C/O Yoohyun Park

With several new rules and regulations, sports have looked much different for the athletes. 

After more than a year without sports due to the pandemic, university athletes across Canada were beyond excited to hear that they would be returning to play in the 2021-2022 season. Lower-year students would finally get their first chance to represent their university and upper-year students would finally get to return. It was a very exciting time. 

Although athletes were thrilled to get back, they were also left in some confusion, as there would be several new COVID-19 protocols in place, not just affecting playing conditions, but also their season as a whole. 

Many teams would see shortened seasons, alternative formats and reduced playoffs. Other teams saw their divisions realigned to limit travel and would play their regional championships in facilities other than their own. It was a very strange time that left many athletes and teams attempting to figure out how “normal” their return would really be. 

Alexander Cowman, a member of McMaster’s rowing team, was surprised to find his season to be fairly normal and very similar to what he had experienced prior to the shutdown. 

“I don’t think there were any hurdles that came with COVID. It was more so just the regular screening and masks and then that was about it. It’s been fairly close to normal this year,” said Cowman. 

When asked about the big differences he noticed, he quickly pointed to the lack of socialization at regattas from team to team and described it as the most abnormal aspect of the season. 

“I think the biggest difference is the lack of socialization between the different teams. Everyone just stays with their team and doesn’t interact with the other teams as much [as they used to],” said Cowman.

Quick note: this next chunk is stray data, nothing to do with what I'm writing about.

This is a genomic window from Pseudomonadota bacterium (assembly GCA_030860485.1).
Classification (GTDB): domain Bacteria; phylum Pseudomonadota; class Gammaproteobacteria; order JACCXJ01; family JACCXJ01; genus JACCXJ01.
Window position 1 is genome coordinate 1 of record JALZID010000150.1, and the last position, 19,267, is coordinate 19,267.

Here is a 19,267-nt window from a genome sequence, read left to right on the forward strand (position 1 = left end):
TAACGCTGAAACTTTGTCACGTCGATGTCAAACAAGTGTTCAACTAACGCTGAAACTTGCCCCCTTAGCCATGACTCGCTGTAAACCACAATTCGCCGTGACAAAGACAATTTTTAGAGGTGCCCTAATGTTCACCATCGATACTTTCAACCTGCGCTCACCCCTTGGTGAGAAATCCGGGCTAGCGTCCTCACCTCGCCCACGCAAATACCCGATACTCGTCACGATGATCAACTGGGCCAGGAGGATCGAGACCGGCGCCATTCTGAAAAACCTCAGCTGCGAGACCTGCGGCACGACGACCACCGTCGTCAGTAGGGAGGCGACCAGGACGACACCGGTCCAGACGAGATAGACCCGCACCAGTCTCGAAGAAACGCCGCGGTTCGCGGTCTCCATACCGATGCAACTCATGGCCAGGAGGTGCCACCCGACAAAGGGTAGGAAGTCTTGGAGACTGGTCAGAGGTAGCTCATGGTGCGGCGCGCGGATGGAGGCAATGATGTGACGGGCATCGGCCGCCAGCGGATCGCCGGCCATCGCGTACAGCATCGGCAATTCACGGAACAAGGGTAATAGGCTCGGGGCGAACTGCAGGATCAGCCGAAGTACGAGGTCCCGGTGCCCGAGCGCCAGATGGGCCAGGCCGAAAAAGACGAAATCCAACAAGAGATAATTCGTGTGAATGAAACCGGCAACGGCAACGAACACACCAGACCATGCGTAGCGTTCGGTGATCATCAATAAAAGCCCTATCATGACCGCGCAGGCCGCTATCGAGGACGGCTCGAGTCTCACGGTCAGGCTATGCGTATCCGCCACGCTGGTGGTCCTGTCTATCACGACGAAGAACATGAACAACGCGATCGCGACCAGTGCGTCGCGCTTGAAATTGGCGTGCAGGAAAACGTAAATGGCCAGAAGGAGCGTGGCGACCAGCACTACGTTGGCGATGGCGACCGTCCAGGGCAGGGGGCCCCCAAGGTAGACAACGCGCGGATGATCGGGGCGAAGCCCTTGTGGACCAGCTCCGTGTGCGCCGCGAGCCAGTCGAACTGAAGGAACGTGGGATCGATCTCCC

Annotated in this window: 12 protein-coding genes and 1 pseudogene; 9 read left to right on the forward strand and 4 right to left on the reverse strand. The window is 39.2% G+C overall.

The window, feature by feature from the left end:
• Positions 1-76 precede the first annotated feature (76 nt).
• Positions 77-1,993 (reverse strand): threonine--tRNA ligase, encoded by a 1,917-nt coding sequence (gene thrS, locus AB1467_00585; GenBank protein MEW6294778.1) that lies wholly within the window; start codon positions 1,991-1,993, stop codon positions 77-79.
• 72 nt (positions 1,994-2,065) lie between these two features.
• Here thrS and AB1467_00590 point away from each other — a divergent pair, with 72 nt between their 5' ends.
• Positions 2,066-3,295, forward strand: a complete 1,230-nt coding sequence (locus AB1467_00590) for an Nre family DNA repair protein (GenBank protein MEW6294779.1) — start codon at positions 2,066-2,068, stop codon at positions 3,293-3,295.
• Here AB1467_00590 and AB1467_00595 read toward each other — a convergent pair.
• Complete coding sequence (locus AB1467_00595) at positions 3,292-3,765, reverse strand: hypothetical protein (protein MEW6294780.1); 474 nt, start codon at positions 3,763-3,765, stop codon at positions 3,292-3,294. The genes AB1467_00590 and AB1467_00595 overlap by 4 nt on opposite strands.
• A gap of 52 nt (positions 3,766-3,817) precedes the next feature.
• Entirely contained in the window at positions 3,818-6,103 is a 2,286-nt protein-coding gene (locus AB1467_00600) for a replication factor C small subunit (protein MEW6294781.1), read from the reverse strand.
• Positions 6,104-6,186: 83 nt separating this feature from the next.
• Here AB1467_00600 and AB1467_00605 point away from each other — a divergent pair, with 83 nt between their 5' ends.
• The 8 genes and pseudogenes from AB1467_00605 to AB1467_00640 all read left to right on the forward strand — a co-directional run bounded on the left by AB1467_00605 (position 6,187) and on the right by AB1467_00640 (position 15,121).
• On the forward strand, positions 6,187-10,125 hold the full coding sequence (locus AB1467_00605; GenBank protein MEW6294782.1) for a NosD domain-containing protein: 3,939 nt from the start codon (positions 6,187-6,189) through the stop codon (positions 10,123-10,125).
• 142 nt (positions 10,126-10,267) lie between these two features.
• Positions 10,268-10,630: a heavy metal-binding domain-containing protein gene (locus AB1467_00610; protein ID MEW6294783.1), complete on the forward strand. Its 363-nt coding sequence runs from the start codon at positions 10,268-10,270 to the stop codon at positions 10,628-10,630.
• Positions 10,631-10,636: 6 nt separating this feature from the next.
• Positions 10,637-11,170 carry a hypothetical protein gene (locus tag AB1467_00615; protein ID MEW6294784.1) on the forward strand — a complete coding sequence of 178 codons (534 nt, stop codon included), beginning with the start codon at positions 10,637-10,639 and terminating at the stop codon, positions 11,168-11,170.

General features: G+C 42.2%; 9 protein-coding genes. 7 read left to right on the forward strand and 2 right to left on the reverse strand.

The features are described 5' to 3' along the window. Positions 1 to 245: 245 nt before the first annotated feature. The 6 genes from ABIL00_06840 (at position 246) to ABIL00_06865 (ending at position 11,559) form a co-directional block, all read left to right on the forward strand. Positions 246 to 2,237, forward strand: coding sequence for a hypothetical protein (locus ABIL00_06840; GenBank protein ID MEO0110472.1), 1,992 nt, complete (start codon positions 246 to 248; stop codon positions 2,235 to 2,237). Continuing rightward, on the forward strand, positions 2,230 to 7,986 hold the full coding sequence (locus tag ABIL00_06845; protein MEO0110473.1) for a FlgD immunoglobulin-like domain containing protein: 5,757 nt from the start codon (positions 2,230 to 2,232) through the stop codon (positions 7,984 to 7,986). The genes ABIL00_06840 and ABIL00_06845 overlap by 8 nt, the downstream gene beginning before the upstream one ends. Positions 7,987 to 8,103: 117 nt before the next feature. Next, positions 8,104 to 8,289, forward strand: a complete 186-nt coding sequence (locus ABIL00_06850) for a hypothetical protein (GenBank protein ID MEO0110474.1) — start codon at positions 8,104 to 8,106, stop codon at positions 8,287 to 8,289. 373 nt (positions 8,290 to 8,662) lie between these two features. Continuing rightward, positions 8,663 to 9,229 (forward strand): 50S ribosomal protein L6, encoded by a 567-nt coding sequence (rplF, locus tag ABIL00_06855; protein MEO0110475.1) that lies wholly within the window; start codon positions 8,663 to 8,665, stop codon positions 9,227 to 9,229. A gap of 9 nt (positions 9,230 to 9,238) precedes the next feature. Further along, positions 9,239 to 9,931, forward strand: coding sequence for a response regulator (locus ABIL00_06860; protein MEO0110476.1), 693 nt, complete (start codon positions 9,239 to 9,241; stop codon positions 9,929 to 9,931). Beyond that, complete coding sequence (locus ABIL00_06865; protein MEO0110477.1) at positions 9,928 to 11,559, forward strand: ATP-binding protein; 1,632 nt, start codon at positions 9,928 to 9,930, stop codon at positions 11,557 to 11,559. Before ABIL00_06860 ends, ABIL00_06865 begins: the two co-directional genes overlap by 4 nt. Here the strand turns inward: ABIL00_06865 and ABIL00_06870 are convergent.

Although sports are full of competition, it is also an opportunity for athletes to socialize, get to know their peers and competitors and learn from one another. This is something that athletes from many sports have noticed as the human element of the game has slowly disappeared. 

When asked about how the year long break from sports affected the team, Cowman suggested that it may have actually been a positive, allowing the team to become more competitive and perform better under a new coaching change. 

“This year’s been pretty good. We had a change of coaches that has made a big difference in the atmosphere around the team . . . I think the year with COVID also helped to build into this with the change that came through COVID and the change through our team,” explained Cowman.

With so many changes having come through the pandemic, Cowman was also asked about what he would like to see return back to normal in the new year, should circumstances allow it. 

“I’d like to see our practices go back to normal. Last winter we were only able to train at home and alone, so I’d like to get back to practicing inside all together. I’m really excited to get back into there with the team weight sessions. I’m also looking forward to hosting some of our indoor regattas,” said Cowman. 

With many indoor sports beginning to take place leading into the break, such as basketball, water polo, volleyball and more, it should be interesting to see how much leniency both U Sports and McMaster allow for and how “back to normal” the lives of athletes can truly get. 

From the explanation of Cowman, sports have seemingly largely returned to normal. However, this largely applies to outdoor sports as these are the ones largely being allowed to proceed. Here’s hoping the same will be said as indoor sports begin to take charge. 

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